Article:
Film and the World: The ups and downs of the new diversity

Director+Ang+Lee+is+a+part+of+the+growing+group+of+foreigners+working+in+the+traditionally+rigid+American+film+industry.+
Back to Article
Back to Article

Film and the World: The ups and downs of the new diversity

Director Ang Lee is a part of the growing group of foreigners working in the traditionally rigid American film industry.

Director Ang Lee is a part of the growing group of foreigners working in the traditionally rigid American film industry.

Source: MCTdirect

Director Ang Lee is a part of the growing group of foreigners working in the traditionally rigid American film industry.

Source: MCTdirect

Source: MCTdirect

Director Ang Lee is a part of the growing group of foreigners working in the traditionally rigid American film industry.

Louis Oh, Blogger

Hang on for a minute...we're trying to find some more stories you might like.


Email This Story






“Gravity” made its wide release debut the first weekend of October amid fervent buzz from the international film festival circuit. The film did not disappoint, as it garnered widespread critical acclaim and record-breaking box office results. Along with its mind-boggling cinematography and visual effects, as well as its bar-raising technological advances, it has another noteworthy aspect: foreign director Alfonso Cuaron.

Employing foreign directors isn’t a new thing in Hollywood, but it’s only been in the last decade or so that big studios have started to give the reigns of big-budget films to filmmakers of non-Anglophone origin.

Cuaron, who hails from Mexico City, is among a growing group of foreigners, both in front of and behind the camera, who are making their way through the traditionally rigid system of the American film industry. Last year, “Life of Pi,” directed by Ang Lee of Taiwanese origin, made nearly five times its $120 million budget, was nominated for 11 Academy Awards (four of which it won) and three Golden Globe Awards (winning one). This summer, in a more typical blockbuster fashion, “Pacific Rim” was helmed by Mexican director Guillermo Del Toro, making more than $400 million worldwide. In front of the camera we have witnessed the critical and popular rise of Germans Christoph Waltz (“Django Unchained,” “Inglourious Basterds”) and Michael Fassbender (“X-Men: First Class,” “Prometheus”), Spaniards Javier Bardem (“No Country for Old Men,” “Skyfall”) and Penelope Cruz (“Nine”), Marion Cotillard (“Midnight in Paris,” “Dark Knight Rises”) and Eva Green (“Casino Royale”) from France and Mads Mikkelsen (“Casino Royale,” “Hannibal”) of Denmark, among others.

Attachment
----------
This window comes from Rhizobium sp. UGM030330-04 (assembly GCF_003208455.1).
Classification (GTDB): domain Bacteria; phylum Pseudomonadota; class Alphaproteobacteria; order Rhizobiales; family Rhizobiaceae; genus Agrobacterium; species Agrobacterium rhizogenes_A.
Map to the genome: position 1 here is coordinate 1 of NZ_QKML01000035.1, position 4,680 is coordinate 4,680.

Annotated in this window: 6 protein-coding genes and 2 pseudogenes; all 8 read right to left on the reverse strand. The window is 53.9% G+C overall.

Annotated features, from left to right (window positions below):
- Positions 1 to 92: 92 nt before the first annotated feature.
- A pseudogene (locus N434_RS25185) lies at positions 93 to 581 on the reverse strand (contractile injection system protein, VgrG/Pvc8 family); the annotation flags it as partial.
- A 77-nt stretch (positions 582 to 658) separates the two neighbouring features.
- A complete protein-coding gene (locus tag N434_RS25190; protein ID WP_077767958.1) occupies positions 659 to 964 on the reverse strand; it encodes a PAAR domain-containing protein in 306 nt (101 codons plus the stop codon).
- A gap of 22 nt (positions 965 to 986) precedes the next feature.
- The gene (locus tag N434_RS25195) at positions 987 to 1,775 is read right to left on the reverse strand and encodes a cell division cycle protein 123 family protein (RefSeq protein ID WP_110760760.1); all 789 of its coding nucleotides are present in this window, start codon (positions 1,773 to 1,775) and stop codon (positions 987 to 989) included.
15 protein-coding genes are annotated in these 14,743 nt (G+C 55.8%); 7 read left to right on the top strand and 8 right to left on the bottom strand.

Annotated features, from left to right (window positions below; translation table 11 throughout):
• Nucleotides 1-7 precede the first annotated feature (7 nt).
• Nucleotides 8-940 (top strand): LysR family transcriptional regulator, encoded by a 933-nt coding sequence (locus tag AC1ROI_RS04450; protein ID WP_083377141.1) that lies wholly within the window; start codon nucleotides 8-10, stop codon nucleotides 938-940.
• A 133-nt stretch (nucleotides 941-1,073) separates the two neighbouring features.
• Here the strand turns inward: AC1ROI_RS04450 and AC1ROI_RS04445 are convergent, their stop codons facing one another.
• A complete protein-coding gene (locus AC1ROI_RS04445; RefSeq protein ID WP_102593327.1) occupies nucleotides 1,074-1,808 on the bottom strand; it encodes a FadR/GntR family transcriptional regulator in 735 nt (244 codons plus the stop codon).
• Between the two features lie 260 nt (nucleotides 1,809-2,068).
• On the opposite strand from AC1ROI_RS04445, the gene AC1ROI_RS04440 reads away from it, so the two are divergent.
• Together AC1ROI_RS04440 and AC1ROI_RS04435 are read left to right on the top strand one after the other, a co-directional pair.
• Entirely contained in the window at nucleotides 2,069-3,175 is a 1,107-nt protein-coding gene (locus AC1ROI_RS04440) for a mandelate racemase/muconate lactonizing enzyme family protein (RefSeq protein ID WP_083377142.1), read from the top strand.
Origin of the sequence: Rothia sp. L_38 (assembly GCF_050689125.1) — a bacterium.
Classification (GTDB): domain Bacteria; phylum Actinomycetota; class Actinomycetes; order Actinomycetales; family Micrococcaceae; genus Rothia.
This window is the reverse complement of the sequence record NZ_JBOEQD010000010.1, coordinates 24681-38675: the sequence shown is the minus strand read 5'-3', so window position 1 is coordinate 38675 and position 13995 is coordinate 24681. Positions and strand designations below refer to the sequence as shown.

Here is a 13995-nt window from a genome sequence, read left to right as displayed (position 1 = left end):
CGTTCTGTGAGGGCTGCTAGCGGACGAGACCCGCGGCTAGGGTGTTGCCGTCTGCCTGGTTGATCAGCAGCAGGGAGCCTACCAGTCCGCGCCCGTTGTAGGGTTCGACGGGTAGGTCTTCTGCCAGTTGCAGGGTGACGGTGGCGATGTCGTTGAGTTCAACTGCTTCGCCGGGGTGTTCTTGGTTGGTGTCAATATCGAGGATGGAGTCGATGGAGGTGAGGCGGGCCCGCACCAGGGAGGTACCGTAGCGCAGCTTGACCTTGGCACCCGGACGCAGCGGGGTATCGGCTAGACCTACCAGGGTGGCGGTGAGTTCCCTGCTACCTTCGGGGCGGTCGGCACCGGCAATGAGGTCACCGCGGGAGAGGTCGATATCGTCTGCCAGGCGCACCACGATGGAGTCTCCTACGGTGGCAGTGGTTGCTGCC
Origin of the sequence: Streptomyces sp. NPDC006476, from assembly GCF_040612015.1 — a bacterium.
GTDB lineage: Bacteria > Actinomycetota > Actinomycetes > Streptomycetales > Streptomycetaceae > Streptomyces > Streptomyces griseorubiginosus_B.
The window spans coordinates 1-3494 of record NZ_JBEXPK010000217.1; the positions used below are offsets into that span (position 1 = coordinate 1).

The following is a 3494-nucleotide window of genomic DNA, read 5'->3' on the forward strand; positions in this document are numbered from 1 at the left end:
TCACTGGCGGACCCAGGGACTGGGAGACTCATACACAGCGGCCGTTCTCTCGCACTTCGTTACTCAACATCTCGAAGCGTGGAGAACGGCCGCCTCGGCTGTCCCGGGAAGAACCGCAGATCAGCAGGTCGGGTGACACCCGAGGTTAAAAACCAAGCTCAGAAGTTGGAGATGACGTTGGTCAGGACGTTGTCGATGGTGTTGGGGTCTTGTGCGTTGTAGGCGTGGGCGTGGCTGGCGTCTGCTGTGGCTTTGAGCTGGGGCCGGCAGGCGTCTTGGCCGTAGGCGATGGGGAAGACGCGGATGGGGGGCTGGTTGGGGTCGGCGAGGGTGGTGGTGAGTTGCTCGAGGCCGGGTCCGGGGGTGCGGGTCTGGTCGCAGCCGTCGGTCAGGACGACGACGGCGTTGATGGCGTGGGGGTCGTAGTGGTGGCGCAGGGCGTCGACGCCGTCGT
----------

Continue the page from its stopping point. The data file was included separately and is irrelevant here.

Although this influx of great foreign talent is exciting, Hollywood still proves to be its own worst enemy by being conservative regarding diversification. In terms of actors and actresses, most of the foreign talent tends to be European and male. Suraj Sharma (leading actor of “Life of Pi”), Ken Watanabe (“Letters from Iwo Jima,” “The Last Samurai,”  “Inception”), Freida Pinto (“Slumdog Millionaire,” “Rise of the Planet of the Apes”), Djimon Hounsou (“Blood Diamond”) and Tao Okamoto (“The Wolverine”) are some of the few actors and actresses of non-Anglophone origin that have had any prominent roles in major films in recent memory. If we make an extended exception, non-white British actors Idris Elba (“Pacific Rim,” “Prometheus,” HBO’s “The Wire”) and Dev Patel (“Slumdog Millionaire”) are some of the only ones that come to mind.

Behind the camera, there’s been more luck for diversity, but many of them, who are considered visionaries in their own countries, find restricting studio control and smaller paychecks, eventually often leading to less than stellar results. Despite having had worldwide success, including in the United States, “Crouching Tiger, Hidden Dragon” did not lead Lee into great success, as his rendition of “Hulk” flopped critically and financially. Hong Kong director John Woo also had mixed experiences, being the man behind almost having killed the “Mission: Impossible” franchise with its first sequel. Frenchman Pitof made one of the worst superhero films ever: “Catwoman.” More recently, Chan-wook Park of “Oldboy” fame was reportedly rushed beyond his usual pace when filming “Stoker” and worked with a script largely regarded as inferior to the visual direction by critics, resulting in a generally positive but disappointed critical reception. Respected South Korean director Kim Jee-Woon also produced dissatisfying results with Arnold Schwarzenegger’s return film “The Last Stand.”

As excruciatingly slow as it may be, Hollywood is facing the inevitable fact that its audience simply isn’t just America anymore, and it’s also not the only one in the worldwide film industry. Tinseltown is in a special position where it can reap the benefits of having budgets and resources that foreign film industries just can’t match, and it can reach out to a globalizing audience by finding world-class talent and offering them the trust to make something beautiful and successful at the same time. Get on it, Hollywood.

— Louis Oh

Comments